CDC and AAP say pediatricians should be ready to treat children for anthrax

The American Academy of Pediatrics (AAP) and the Centers for Disease Control and Prevention said on Monday that children may need different treatment than adults after exposure to anthrax, and pediatricians should prepare.


Because anthrax, an infection caused by Bacillus anthracis, can cause thousands of infections and deaths, the AAP and CDC said pediatricians need to be prepared to treat children, according to HealthDay News.


The bacteria is inactive until it enters the body through breathing, openings in the skin or through the gastrointestinal tract. When it becomes active, B. anthracis reproduces and generates a toxin, which causes severe illness with a high death rate. The illness is not contagious.


The disease is treated by antibiotics, which can prevent sickness if they are taken within 72 hours, HealthDay News reports.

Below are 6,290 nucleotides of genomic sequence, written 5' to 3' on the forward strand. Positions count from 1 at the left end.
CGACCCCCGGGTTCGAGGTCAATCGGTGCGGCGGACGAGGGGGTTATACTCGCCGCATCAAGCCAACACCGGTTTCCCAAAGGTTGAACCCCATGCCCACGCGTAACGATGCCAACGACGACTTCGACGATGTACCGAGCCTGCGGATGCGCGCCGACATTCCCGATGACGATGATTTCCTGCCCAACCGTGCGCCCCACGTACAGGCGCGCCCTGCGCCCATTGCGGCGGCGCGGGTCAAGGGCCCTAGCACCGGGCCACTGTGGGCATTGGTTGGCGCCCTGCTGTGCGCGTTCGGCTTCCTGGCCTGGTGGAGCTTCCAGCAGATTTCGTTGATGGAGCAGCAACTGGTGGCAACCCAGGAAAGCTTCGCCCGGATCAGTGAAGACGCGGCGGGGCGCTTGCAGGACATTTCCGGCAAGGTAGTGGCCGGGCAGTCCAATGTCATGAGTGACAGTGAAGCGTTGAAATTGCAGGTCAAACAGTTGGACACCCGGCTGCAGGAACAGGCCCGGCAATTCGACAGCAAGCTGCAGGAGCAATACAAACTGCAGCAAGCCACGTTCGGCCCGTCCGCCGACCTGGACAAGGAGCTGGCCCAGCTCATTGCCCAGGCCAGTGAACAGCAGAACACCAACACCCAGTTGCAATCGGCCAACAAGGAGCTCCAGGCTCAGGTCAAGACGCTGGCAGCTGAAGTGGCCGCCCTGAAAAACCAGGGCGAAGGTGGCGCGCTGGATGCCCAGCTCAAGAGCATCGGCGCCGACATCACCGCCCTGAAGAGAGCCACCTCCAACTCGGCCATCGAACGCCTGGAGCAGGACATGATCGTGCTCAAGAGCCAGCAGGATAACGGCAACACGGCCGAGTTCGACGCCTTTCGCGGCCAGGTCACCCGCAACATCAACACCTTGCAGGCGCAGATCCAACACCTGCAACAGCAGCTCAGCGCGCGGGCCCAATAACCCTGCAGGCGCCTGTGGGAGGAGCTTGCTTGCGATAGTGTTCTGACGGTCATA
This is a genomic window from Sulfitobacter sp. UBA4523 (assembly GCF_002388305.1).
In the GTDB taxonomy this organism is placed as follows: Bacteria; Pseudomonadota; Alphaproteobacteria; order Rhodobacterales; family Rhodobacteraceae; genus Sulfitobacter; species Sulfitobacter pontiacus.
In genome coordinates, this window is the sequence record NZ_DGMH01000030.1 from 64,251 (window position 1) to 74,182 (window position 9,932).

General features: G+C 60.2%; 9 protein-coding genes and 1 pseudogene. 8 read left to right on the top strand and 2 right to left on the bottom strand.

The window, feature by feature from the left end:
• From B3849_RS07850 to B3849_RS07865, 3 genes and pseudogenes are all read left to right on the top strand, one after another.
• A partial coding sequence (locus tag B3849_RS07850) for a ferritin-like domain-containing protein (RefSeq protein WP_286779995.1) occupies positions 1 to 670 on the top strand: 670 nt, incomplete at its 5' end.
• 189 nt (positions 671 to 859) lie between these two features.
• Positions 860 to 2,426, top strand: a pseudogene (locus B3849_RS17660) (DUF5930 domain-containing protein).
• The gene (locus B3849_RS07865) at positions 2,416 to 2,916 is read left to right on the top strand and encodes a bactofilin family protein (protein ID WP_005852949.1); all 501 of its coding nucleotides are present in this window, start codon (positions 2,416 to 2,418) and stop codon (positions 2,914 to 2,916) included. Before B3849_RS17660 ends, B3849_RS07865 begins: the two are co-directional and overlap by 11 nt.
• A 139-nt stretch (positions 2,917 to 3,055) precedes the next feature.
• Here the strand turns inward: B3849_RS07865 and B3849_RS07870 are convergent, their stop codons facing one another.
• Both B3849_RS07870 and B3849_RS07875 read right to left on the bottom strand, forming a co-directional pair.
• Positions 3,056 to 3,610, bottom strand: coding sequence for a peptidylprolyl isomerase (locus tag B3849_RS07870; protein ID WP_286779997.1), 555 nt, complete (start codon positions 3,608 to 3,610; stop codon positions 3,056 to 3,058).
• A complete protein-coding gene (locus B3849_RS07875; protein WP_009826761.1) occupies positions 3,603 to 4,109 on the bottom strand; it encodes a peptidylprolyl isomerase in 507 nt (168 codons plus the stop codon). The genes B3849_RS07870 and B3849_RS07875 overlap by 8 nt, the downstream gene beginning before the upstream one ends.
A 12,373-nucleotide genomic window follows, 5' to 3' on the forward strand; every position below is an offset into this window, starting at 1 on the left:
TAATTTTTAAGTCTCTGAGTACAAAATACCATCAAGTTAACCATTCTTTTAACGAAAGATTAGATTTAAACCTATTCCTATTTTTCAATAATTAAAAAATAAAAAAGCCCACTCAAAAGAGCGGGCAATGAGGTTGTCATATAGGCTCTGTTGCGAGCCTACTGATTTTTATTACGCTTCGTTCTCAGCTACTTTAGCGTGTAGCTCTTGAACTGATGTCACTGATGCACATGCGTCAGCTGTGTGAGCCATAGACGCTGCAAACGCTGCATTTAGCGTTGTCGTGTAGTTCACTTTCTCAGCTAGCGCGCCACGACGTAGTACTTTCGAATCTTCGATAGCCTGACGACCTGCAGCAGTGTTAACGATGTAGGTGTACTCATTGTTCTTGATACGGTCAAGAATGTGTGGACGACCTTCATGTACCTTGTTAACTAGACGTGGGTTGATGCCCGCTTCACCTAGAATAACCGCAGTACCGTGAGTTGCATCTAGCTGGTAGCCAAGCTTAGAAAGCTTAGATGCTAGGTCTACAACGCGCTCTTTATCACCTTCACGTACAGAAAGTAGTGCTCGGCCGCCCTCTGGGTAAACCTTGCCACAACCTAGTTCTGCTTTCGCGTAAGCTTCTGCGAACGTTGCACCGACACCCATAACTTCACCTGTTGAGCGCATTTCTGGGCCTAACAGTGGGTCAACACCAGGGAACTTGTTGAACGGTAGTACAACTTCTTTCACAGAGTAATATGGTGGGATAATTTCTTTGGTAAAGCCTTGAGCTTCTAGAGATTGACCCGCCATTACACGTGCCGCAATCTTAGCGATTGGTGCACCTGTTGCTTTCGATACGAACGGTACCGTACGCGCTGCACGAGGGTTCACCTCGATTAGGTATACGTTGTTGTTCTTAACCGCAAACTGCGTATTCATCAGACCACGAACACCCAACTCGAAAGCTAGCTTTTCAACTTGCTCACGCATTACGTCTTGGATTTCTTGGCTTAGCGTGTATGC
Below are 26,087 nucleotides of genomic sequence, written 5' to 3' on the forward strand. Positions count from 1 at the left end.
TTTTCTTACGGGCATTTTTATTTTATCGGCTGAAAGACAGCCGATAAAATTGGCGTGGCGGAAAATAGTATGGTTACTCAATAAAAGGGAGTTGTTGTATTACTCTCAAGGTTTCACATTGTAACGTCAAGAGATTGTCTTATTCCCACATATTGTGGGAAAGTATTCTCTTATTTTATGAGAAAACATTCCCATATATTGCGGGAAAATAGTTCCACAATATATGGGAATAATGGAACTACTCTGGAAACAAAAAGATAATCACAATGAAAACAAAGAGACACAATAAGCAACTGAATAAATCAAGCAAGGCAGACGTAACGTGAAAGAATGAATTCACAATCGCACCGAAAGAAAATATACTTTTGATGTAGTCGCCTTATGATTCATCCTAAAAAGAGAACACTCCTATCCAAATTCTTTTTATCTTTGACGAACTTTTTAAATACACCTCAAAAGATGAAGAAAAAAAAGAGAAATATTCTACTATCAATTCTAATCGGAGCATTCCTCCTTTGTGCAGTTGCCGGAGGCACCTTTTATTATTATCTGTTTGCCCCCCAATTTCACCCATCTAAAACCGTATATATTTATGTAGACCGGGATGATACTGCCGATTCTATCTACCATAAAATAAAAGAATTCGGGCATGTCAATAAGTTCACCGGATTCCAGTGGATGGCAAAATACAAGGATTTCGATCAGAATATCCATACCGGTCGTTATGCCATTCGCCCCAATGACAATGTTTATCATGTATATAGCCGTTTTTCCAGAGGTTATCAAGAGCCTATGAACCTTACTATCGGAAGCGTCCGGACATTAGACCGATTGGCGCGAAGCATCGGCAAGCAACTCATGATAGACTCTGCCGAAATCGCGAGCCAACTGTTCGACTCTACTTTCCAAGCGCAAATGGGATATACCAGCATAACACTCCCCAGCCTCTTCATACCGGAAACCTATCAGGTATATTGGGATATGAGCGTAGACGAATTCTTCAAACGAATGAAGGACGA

The bacteria is naturally occurring and can live dormant for years in the soil. Animals, such as cattle, are routinely vaccinated against the disease.


A vaccine for anthrax does not exist for humans, but multiple government and private sector agencies are researching and developing effective treatments and vaccines.


The AAP said it is important for pediatricians to be able to diagnose and treat their young patients, and that doctors play an important role in helping families comply with treatment, according to HealthDay News.


The report was published in the online journal Pediatrics.